A Canadian university has forewarned Ann Coulter to be mindful of what she says when she speaks on its campus this week.
The National Post reports that University of Ottawa Academic Vice President and Provost Francois Houle e-mailed the controversial pundit on Friday. He wrote:
"Our domestic laws, both provincial and federal, delineate freedom of expression (or "free speech") in a manner that is somewhat different than the approach taken in the United States. I therefore encourage you to educate yourself, if need be, as to what is acceptable in Canada and to do so before your planned visit here."
He continued, "Promoting hatred against any identifiable group would not only be considered inappropriate, but could in fact lead to criminal charges."
Houle also reminded Coulter of the strong Canadian tradition of "restraint, respect and consideration."
In response to Houle's e-mail, Coulter wrote on Big Government that she was "hoping for a fruit basket" from the university -- "not a threat to prosecute."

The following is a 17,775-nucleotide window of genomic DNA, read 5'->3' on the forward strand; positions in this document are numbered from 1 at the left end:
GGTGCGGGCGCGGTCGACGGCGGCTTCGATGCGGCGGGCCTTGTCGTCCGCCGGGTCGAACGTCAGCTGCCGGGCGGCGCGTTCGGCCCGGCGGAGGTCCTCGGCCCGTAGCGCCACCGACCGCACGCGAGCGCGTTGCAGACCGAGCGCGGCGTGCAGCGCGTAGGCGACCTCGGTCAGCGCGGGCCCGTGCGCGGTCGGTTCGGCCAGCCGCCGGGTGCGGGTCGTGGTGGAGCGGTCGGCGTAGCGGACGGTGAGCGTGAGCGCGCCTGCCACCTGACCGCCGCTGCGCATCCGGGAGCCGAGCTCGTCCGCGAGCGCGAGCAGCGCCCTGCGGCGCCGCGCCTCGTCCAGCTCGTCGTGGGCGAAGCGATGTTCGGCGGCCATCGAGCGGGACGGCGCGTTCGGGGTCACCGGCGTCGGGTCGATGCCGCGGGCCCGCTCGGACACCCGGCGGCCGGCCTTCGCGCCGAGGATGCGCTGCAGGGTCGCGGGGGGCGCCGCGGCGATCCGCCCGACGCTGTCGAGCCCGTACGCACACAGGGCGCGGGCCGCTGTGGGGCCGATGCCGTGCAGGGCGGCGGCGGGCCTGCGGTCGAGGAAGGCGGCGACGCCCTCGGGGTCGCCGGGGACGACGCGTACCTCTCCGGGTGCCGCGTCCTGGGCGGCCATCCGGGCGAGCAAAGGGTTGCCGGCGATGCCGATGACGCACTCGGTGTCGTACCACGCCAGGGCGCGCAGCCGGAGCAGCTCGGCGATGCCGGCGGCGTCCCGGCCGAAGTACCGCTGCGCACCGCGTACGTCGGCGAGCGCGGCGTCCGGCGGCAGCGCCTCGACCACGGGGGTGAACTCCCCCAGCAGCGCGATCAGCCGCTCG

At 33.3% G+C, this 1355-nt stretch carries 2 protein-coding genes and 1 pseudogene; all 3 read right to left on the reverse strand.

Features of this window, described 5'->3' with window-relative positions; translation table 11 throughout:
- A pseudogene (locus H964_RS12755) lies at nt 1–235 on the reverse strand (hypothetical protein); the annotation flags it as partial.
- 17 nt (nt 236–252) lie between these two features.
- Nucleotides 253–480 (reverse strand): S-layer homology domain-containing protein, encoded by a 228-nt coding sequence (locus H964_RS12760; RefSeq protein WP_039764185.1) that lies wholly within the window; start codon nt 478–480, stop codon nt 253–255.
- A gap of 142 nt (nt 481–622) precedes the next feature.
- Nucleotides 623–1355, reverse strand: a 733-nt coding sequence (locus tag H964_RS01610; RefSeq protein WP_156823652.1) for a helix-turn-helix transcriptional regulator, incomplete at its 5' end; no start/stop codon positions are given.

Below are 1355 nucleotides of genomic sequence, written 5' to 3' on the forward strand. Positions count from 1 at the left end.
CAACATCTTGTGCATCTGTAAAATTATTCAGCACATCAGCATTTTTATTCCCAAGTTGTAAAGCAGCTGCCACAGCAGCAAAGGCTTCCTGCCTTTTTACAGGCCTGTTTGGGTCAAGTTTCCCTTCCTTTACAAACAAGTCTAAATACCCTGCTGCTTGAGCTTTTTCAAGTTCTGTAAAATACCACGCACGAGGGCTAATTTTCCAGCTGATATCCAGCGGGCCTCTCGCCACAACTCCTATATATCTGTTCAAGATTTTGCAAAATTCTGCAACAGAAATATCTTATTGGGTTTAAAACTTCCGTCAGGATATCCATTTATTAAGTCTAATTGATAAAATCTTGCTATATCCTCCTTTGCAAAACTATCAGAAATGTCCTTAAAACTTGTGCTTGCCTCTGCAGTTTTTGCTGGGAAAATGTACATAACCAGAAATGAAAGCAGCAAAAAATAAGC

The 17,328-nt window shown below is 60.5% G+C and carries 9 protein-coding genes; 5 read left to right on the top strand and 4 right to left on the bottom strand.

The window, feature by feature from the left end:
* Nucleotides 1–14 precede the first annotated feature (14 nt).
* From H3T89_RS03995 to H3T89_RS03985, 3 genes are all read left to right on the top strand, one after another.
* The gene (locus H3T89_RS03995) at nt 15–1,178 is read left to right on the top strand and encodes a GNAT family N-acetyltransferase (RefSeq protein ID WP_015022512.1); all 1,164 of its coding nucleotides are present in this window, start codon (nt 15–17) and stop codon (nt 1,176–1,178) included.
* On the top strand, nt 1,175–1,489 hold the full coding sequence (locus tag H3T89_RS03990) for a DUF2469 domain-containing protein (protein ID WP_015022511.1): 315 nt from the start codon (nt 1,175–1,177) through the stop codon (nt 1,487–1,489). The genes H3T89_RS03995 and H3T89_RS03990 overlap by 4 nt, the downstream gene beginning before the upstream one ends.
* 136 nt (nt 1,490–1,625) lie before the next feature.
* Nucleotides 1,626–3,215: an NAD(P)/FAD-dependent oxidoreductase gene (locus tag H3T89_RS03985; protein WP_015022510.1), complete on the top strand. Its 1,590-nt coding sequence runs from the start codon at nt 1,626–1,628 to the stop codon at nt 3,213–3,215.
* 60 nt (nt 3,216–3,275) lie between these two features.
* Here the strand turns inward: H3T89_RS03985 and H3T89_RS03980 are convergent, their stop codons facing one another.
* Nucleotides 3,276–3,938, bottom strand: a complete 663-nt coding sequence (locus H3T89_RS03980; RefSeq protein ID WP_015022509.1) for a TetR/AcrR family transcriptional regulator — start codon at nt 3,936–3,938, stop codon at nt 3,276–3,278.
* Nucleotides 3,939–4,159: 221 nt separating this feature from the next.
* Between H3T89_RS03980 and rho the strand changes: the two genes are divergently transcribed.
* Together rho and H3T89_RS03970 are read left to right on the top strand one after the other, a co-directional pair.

Coulter's visit also raised the ire of some students on campus. According to Macleans, University of Ottawa students started a "Ban Coulter from Campus" Facebook group and forbade signs advertising the talk from being posted in a main campus building.
Coulter, while known primarily for her barbs aimed at the Middle East, has been critical of Canada. She once said that Canadians "are lucky we allow them to exist on the same continent."
Coulter was invited to speak at the school by the University of Ottawa Campus Conservatives. The full text of the e-mail is below.